Animal welfare minister criticises shooting of lion at Planckendael


A lion was shot to death yesterday at Planckendael animal park in Mechelen after she escaped from her enclosure, earning criticism from a government minister and animal rights group

Visitor safety ‘could no longer be guaranteed’

Flemish animal welfare minister Ben Weyts has delivered sharp criticism in response to Planckendael animal park’s decision to shoot a lion yesterday that had escaped from its enclosure. The female lion was roaming the park after it escaped at about 9.30 yesterday morning.

There were few visitors in the park, located in Mechelen, at the time as it doesn’t open to the general public until 10.00. Only annual pass holders can enter the park before that time.

Planckendael staff tried to use a tranquiliser gun to render the two-year-old lion, called Rani, unconscious. But two attempts didn’t work and so the police shot the lion dead.

“When the tranquiliser attempts didn’t work, the crisis team make the decision to neutralise the animal,” said Planckendael in a statement. “This is what the police advised because they were concerned about the safety of a few visitors who were in a train car near where the lion was roaming. Their safety could no longer be guaranteed.”

The train car is a decorative element in the park, and four adults had taken cover inside it. The other 11 visitors that were in the park at the time of the lion’s escape had been evacuated.

‘Cowboy mentality?’

Weyts, however, called the action “horrible and indefensible”. He has requested an investigation into the actions of the police.

“I get that it is difficult to weigh safety risks, but I do not understand why there were not more attempts made to tranquilise the animal,” said Weyts. “It was a decision by the police and the police alone. It goes without saying that the escape itself must be investigated, but to me it’s equally important to investigate the decision to kill the animal.”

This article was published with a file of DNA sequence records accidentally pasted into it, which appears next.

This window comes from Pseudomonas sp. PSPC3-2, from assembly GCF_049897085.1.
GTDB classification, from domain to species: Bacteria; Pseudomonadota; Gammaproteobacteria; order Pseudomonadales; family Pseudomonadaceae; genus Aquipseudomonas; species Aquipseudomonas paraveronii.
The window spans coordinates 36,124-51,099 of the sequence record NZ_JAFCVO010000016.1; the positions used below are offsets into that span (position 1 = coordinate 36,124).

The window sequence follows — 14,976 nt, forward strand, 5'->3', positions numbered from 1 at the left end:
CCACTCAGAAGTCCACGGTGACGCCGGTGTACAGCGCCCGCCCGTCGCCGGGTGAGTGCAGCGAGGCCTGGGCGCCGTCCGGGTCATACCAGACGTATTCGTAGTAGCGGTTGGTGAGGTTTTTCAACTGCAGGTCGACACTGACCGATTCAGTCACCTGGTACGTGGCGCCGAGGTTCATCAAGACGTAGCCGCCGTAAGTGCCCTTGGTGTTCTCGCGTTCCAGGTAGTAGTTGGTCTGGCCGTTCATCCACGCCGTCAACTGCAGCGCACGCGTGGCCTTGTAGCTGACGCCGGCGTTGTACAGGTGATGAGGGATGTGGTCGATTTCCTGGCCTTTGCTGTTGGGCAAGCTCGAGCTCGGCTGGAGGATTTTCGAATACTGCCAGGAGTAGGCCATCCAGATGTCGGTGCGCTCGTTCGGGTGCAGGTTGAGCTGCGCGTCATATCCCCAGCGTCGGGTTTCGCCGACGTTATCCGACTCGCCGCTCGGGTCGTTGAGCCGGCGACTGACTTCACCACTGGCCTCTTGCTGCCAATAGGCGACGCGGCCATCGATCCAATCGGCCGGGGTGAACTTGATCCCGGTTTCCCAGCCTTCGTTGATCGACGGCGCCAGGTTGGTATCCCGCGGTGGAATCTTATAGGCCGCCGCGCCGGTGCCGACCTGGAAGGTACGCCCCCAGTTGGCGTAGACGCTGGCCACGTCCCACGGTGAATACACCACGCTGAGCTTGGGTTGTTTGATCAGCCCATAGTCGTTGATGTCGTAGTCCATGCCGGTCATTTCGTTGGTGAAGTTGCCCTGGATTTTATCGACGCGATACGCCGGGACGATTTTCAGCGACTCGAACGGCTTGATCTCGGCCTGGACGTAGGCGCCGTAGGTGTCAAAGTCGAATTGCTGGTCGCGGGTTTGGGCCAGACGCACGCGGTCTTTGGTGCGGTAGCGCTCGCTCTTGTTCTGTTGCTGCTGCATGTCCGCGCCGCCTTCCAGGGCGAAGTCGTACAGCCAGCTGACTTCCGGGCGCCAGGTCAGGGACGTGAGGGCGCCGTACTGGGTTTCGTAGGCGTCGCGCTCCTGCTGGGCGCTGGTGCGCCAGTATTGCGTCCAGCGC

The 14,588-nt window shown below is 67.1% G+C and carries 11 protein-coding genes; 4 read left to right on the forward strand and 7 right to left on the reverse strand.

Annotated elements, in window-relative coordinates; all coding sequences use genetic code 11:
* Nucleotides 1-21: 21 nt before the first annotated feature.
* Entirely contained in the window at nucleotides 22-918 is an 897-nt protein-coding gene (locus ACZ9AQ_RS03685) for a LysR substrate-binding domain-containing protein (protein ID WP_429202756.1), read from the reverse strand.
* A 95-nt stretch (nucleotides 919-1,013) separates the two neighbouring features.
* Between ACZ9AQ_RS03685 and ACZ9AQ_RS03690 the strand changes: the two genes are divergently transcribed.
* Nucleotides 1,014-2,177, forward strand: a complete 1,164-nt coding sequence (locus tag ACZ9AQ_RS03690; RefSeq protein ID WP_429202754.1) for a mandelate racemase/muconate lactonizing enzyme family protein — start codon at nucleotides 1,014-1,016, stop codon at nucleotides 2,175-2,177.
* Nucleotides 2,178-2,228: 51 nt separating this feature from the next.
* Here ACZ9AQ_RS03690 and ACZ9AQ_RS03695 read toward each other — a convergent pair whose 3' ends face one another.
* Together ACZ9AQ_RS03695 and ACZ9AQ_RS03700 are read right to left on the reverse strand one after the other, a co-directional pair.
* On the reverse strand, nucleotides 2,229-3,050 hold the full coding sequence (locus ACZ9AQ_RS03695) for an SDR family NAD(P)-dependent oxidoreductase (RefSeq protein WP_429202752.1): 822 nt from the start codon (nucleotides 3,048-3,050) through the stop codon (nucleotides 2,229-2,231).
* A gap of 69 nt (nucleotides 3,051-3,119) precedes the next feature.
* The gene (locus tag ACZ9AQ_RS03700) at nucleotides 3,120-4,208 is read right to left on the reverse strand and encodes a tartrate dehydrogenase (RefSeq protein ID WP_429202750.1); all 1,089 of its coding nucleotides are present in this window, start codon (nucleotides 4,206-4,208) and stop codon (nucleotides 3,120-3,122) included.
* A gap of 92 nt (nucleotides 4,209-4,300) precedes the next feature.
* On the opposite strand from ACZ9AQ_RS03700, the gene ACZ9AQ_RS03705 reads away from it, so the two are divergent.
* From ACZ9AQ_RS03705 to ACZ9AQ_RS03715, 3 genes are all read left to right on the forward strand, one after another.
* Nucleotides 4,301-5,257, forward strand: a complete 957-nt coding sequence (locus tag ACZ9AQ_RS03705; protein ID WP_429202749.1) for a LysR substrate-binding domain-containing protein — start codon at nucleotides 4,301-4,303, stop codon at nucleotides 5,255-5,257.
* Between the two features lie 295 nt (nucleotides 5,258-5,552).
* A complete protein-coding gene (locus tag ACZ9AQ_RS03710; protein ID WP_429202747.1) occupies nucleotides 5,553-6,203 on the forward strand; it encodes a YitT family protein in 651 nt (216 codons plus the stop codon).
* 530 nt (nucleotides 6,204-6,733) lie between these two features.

Animal rights group Gaia agrees. “According to Planckendael, the visitors and staff were never in any danger, so there was no risk to human safety,” said Gaia director Michel Vandenbosch, “Were the police acting according to a cowboy mentality or does Planckendael really not have an emergency plan to ensure that an escaped animal doesn’t have to be killed?”

Photo: A recent photo of Rani
©Courtesy VRT


Together with Antwerp Zoo, Planckendael is one of Flanders’ two major animal parks. Located in Mechelen, the park was originally established as a refuge for tired and injured animals from the Antwerp Zoo.
History - In 1956, the Royal Society of Animals of Antwerp (KMDA) bought the Planckendael estate, which was built in 1780. The animal park opened four years later.
Expansion - As part of a new €5-million master plan, Planckendael recently introduced a new theme continent (America), updated several animal complexes and grounds and is welcoming entirely new species starting this year.
Sustainable - Every year since 2011, the park has been awarded the Green Key international eco-label for its sustainability efforts. It is one of only nine attractions in Flanders to carry the label.

surface area in hectares

810 000

annual visitors in 2012


Flemish government KMDA subsidy for 2012-2016 period in millions of euros